gjmueller:

Pre-Hire Peek at Social Networks, Facebook May Backfire

The growth of social networks has spawned a new business practice whereby prospective employers often review an individual’s Facebook page, or other personal social media content, as a pre-screen for the hiring process. 
William Stoughton, a doctoral student at North Carolina State University, believes the organizations may be committing a breach of privacy or, at the very least, creating a negative impression of the company for potential employees.

image via flickr:CC | English106

gjmueller:

Pre-Hire Peek at Social Networks, Facebook May Backfire

The growth of social networks has spawned a new business practice whereby prospective employers often review an individual’s Facebook page, or other personal social media content, as a pre-screen for the hiring process.

William Stoughton, a doctoral student at North Carolina State University, believes the organizations may be committing a breach of privacy or, at the very least, creating a negative impression of the company for potential employees.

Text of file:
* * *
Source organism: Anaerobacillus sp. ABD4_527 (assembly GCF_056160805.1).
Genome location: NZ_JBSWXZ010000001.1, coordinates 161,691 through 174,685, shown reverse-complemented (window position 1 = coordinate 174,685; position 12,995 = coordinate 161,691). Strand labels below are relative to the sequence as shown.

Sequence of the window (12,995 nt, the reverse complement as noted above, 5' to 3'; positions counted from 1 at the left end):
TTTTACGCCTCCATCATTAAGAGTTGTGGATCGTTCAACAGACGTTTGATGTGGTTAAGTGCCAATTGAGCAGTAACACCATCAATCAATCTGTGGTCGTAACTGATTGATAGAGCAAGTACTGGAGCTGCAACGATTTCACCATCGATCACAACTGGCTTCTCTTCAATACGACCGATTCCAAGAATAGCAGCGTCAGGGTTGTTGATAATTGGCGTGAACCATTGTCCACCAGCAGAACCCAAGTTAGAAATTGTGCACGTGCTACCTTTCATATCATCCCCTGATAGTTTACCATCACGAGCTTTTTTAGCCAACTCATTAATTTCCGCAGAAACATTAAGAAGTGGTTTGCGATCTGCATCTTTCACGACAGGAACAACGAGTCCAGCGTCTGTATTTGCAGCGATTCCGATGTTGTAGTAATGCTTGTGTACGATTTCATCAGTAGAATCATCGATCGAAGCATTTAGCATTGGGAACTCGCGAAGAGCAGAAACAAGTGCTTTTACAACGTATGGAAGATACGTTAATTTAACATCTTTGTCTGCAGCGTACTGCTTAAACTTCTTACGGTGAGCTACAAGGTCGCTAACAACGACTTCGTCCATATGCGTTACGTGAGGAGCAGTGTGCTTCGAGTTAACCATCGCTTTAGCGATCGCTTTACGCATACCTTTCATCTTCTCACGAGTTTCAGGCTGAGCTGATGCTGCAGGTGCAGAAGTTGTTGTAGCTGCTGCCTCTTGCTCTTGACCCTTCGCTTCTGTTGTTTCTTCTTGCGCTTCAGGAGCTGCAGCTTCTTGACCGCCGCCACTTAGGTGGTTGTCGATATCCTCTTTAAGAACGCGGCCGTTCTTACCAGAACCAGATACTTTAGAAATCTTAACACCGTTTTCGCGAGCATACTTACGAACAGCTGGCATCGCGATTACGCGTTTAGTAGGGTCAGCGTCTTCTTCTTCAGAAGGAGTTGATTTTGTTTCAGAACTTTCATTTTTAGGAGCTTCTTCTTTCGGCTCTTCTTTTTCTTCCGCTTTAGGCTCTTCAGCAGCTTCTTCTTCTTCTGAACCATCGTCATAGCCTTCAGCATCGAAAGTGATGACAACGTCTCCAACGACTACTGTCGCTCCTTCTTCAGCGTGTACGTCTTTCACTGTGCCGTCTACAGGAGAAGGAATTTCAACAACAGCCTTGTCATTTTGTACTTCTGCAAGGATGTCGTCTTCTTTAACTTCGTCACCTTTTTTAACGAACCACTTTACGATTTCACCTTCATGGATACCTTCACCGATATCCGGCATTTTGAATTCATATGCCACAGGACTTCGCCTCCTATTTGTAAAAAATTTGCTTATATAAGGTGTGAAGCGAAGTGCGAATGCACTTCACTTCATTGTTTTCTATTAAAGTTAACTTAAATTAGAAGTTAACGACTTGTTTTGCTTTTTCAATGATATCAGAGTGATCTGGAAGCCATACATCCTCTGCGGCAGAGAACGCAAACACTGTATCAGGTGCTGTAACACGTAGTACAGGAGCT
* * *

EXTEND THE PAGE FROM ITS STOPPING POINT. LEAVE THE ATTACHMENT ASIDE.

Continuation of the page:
image via flickr:CC | English106

priceofliberty:

A couple of months ago, a friend of mine asked on Facebook:

Do you think that facebook tracks the stuff that people type and then erase before hitting <enter>? (or the “post” button)

Good question.

We spend a lot of time thinking about what to post on Facebook. Should you argue that political point your high school friend made? Do your friends really want to see yet another photo of your cat (or baby)? Most of us have, at one time or another, started writing something and then, probably wisely, changed our minds.

Unfortunately, the code in your browser that powers Facebook still knows what you typed—even if you decide not to publish it.* It turns out that the things you explicitly choose not to share aren’t entirely private.

Facebook calls these unposted thoughts “self-censorship,” and insights into how it collects these nonposts can be found in a recent paper written by two Facebookers. Sauvik Das, a Ph.D. student at Carnegie Mellon and summer software engineer intern at Facebook, and Adam Kramer, a Facebook data scientist, have put online an article presenting their study of the self-censorship behavior collected from 5 million English-speaking Facebook users. (The paper was also published at the International Conference on Weblogs and Social Media.*) It reveals a lot about how Facebook monitors our unshared thoughts and what it thinks about them.

I would read the whole article, but it’s kind of silly. Facebook calls it “self-censorship,” which, if you ask me, seems like a very loaded phrase for the concept they’re trying to coin.
I mean for all Facebook knows, I’ve simply left something unposted only to repost it in a better manner.